ELEANOR "NELL" GWYN (2 February 1650 – 14 November 1687; also
spelled Gwynn, Gwynne) was a long-time mistress of King
* 1 Early life
The details of Nell's background are somewhat obscure. Her mother's
name was Ellen (or a variant) and she was referred to in her lifetime
as "Old Madam", "Madam Gwyn", and "Old Ma Gwyn". Madam Gwyn was born,
according to a monumental inscription , in the parish of St Martin in
the Fields ,
Nell's mother drowned, while drunk, in a ditch near
Three cities make the claim to be Nell Gwyn's birthplace:
One way or another, Nell's father seems to have been out of the
picture by the time of her childhood in Covent Garden, and her
"dipsomaniac mother, notorious sister", Rose, were left in a low
situation . She experimented with cross-dressing between 1663-1667
going under the name "William Nell" and adopting a false beard; her
observations informed a most successful and hilarious character
interpretation acting as a man on the stage in March 1667. Old Madam
Gwyn was by most accounts an alcoholic whose business was running a
bawdy house (or brothel ). There, or in the bawdy house of one Madam
Ross, Nell would spend at least some time. It is possible she worked
herself as a child prostitute ; Peter Thomson, in the Oxford
Illustrated History of Theatre, says it is "probable". A rare mention
of her upbringing from the source herself might be seen to contradict
the idea: A 1667 entry in
Here Mrs. Pierce tells me that Nelly and Beck Marshall, falling out
the other day, the latter called the other my Lord Buckhurst's whore.
Nell answered then, "I was but one man's whore, though I was brought
up in a bawdy-house to fill strong waters to the guests; and you are a
whore to three or four, though a
However, it is not out of the question that Gwyn was merely echoing the satirists of the day, if she said this at all.
Various anonymous verses are the only other sources describing her childhood occupations: bawdyhouse servant, street hawker of herring , oysters , or turnips , and cinder-girl have all been put forth. Tradition has her growing up in Coal Yard Alley, a poor slum off Drury Lane .
Around 1662, Nell is said to have taken a lover by the name of "Duncan" or "Dungan". Their relationship lasted perhaps two years and was reported with obscenity-laced acidity in several later satires; "For either with expense of purse or p---k, / At length the weary fool grew Nelly-sick". ) Duncan provided Gwyn with rooms at a tavern in Maypole Alley, and the satires also say he was involved in securing Nell a job at the theatre being built nearby.
During the decade of protectorate rule by the Cromwells, pastimes
regarded as frivolous, including theatre, had been banned. Charles II
had been restored to the English throne in 1660, and quickly
reinstated the theatre. One of Charles' early acts as king was to
license the formation of two acting companies and to legalize acting
as a profession for women. In 1663 the King\'s Company , led by Thomas
Killigrew , opened a new playhouse, the Theatre in Bridges Street,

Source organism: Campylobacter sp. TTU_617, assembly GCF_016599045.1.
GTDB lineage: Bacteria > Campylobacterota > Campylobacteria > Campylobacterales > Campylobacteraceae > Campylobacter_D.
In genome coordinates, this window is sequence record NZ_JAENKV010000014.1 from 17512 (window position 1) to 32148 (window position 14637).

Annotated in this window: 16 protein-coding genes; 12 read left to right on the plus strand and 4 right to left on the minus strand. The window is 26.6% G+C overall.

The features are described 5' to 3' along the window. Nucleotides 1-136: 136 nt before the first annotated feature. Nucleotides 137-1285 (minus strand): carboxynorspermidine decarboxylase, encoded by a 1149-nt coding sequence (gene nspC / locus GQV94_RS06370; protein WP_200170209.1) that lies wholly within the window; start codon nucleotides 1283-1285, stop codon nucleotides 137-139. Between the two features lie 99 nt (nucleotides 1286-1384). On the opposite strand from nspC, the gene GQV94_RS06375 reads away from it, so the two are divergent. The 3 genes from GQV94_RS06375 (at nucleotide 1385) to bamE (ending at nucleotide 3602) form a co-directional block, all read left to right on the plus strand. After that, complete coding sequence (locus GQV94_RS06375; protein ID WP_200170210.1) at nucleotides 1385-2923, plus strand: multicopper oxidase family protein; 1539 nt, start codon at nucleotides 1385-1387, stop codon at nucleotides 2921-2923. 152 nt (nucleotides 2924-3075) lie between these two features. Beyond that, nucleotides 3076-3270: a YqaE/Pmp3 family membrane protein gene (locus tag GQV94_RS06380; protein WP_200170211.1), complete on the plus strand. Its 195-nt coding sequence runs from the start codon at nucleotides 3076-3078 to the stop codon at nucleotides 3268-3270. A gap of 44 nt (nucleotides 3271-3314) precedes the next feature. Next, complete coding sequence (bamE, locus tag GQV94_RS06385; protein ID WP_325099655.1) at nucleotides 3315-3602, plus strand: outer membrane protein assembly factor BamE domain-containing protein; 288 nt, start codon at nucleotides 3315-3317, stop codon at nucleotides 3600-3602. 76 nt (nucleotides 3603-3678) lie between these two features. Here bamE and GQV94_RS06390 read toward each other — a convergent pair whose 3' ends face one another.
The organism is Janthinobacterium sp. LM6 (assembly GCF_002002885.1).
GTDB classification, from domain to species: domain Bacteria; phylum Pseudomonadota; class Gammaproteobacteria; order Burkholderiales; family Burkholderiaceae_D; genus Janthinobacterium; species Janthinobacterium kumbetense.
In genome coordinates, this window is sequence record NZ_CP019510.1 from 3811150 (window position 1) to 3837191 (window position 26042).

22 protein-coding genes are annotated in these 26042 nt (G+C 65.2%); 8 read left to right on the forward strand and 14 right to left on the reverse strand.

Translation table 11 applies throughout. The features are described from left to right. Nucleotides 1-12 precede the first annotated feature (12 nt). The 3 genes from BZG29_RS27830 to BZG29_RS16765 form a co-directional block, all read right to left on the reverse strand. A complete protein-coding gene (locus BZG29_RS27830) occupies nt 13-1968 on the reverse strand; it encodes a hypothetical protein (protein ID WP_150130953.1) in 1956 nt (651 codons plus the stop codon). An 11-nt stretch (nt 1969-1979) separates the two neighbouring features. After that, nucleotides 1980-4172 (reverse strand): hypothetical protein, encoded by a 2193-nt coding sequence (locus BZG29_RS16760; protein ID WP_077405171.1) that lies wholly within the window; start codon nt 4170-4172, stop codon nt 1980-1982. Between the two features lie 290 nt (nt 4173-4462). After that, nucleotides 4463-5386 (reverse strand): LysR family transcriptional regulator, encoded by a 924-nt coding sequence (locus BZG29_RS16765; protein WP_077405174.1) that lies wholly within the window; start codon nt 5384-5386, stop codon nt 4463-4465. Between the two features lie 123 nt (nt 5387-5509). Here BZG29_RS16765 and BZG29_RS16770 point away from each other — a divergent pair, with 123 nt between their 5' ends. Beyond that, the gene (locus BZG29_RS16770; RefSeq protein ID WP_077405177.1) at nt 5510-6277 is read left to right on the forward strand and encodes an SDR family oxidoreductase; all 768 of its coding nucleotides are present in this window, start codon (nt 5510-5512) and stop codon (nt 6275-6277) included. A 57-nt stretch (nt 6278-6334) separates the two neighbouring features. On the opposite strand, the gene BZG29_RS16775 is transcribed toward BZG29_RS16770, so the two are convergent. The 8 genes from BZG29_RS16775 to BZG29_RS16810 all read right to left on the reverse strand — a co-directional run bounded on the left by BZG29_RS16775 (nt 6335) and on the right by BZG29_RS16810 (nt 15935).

which was later rebuilt and renamed the Theatre Royal,
Mary Meggs, a former prostitute nicknamed "Orange Moll" and a friend of Madam Gwyn's, had been granted the licence to "vend, utter and sell oranges, lemons, fruit, sweetmeats and all manner of fruiterers and confectioners wares," within the theatre. Orange Moll hired Nell and her older sister Rose as scantily clad "orange-girls", selling the small, sweet "china" oranges to the audience inside the theatre for a sixpence each. The work exposed her to multiple aspects of theatre life and to London's higher society: this was after all "the King's playhouse", and Charles frequently attended performances. The orange-girls would also serve as messengers between the men in the audience and the actresses backstage; they received monetary tips for this role and certainly some of these messages would end in sexual assignations. Whether this activity rose to the level of pimping may be a matter of semantics.
The new theatres were the first in
If her good looks, strong clear voice, and lively wit were responsible for catching the eye of Killigrew, she still had to prove herself clever enough to succeed as an actress. This was no easy task in the Restoration theatre; the limited pool of audience members meant that very short runs were the norm for plays and fifty different productions might be mounted in the nine-month season lasting from September to June. She was reputed to have been illiterate.
She was taught her craft of performing at a school for young actors developed by Killigrew and one of the fine male actors of the time, Charles Hart , and learned dancing from another, John Lacy ; both were rumored by satirists of the time to be her lovers, but if she had such a relationship with Lacy (Beauclerk thinks it unlikely), it was kept much more discreet than her well-known affair with Hart.
Gwyn was slated to play a part in Killigrew's Thomaso, or The
Wanderer in November 1664, but the play seems to have been cancelled.
Instead, she made her first recorded appearance on-stage in March
Pepys, whose diary usually has great things to say about Gwyn, was displeased with her performance in this same part two years later: "...to the King's playhouse, and there saw 'The Indian Emperour;' where I find Nell come again, which I am glad of; but was most infinitely displeased with her being put to act the Emperour's daughter; which is a great and serious part, which she do most basely."
Gwyn herself seems to agree that drama did not suit her, to judge from the lines she was later made to say in the epilogue to a Robert Howard drama:
We have been all ill-us'd, by this day's poet. 'Tis our joint cause; I know you in your hearts Hate serious plays, as I do serious parts.